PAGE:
Are there CO2 emissions from natural gas?
If you’ve ever lived in or visited a big city, you’ve probably seen a city bus with a sign on the back that reads: “This bus is running on clean natural gas.” Until recently, natural gas was thought of as one of the cleanest fossil fuels. Yet new studies say it may be worse for the ozone layer than coal -- a fuel well-known for its harmful emissions. To understand this controversy, we need to first understand how natural gas works.
The Geological Process
Natural gas is formed over thousands of years as decaying plants and animals are trapped under layers of rock. Due to extreme pressure and heat, this organic matter begins to slowly break down. Gradually, the energy stored in the organic matter is turned into carbon. The result is one of three energy sources -- coal, petroleum or natural gas. Natural gas -- historically considered the cleanest of the three -- mainly consists of methane and takes the form of an odorless gas trapped between shale rocks.
In the United States, almost 25 percent of our energy usage comes from natural gas. It’s mainly used in homes to power heating, cooking certain gas appliances. But, it can also be used in place of petroleum to power vehicles. The two main byproducts of natural gas combustion are carbon dioxide and water vapor, making it an extremely clean fuel when compared to coal and petroleum, which have higher carbon dioxide emissions, in addition to other harmful byproducts.
CO2 in the Atmosphere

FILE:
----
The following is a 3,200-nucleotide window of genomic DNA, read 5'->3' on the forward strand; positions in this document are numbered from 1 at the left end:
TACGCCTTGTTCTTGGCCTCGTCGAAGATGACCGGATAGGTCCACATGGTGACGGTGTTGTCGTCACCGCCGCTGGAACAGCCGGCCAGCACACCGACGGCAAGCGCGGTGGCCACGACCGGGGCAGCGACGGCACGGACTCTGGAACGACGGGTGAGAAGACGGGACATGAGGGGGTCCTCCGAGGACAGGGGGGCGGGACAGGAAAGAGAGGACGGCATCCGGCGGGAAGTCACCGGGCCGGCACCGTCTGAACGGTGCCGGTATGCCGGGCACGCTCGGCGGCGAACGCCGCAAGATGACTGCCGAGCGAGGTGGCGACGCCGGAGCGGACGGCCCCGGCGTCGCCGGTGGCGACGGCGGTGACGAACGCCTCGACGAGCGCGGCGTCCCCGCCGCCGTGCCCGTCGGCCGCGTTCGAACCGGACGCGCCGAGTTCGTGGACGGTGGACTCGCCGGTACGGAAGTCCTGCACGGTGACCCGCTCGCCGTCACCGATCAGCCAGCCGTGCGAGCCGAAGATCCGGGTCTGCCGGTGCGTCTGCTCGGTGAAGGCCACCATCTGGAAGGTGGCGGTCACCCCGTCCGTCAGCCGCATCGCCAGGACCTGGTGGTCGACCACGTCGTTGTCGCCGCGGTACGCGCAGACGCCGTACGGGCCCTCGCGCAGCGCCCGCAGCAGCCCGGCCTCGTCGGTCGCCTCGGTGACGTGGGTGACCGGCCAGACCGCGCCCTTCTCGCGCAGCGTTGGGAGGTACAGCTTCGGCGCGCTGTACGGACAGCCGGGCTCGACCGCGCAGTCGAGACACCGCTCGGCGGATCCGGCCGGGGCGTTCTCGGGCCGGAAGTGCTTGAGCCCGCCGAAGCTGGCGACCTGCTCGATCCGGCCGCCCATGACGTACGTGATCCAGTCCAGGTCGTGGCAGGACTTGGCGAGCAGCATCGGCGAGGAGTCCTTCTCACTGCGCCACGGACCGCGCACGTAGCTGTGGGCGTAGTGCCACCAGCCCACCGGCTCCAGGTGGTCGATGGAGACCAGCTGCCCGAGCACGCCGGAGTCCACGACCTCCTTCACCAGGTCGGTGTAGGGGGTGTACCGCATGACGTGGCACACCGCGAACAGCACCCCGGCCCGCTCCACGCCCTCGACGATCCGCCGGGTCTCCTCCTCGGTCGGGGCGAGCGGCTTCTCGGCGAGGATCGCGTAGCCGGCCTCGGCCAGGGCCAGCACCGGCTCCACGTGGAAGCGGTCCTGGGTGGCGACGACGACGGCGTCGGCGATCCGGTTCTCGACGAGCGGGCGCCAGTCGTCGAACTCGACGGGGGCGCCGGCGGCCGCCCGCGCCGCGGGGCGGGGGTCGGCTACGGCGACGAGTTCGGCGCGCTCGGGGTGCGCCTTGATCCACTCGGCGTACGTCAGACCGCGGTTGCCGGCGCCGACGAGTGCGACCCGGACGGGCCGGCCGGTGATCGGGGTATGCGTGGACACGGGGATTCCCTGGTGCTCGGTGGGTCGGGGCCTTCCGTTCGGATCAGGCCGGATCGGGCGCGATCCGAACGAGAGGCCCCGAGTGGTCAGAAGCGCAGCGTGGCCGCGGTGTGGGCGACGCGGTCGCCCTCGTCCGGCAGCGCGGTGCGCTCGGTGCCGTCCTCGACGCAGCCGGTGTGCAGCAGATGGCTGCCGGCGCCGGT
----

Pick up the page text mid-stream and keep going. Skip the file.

The burning of fossil fuels -- like coal, oil and natural gas -- releases gases into the air, mainly carbon dioxide, sulfur dioxide, methane and nitrous oxide. These also exist naturally in the Earth’s atmosphere to help hold in heat; however, scientists believe burning fossil fuels is causing an increase in these gases, which is leading to global warming and other detrimental environmental effects.
While combustion of natural gas does produce carbon dioxide, it produces about 30 percent less than oil and 45 percent less than coal, and natural gas doesn't produce ash particles like coal and oil do, which adds to air pollution. Though it doesn’t have as much of an effect on global warming per unit compared to other greenhouse gases, it is by far the most abundant greenhouse gas in our atmosphere -- and reducing carbon dioxide emissions has been the focus of curbing the greenhouse effect.
Fracking and Methane
So if natural gas is less harmful to the ozone than other fossil fuels, why are recent studies saying otherwise? The destructive side effects of natural gas occur before it even makes it to the pipes that carry it to users; it’s in the most commonly used and economical method of extracting natural gas, known as “fracking.” Hydraulic fracturing uses high-pressured water to “fracture” the shale rocks where natural gas is trapped.
During the fracking process, small amounts of methane are released directly into the atmosphere. And methane is considered more dangerous to the environment than carbon dioxide because it heats the Earth. Despite the fact that the methane breaks down relatively quickly so it doesn't remain a heat source for long -- unlike carbon dioxide, which can stay in the atmosphere for hundreds of thousands of years -- it's still thought of the more harmful of the two.
Is natural gas really the clean energy choice? It’s likely too soon to tell. Research that reveals the negative side effects of natural gas hasn't studied a time period long enough to come up with a solid answer that both sides of the argument can agree with. But studies have, at least, shone a light on the need for more investigation. In the meantime, no matter what your energy source, it’s best to conserve.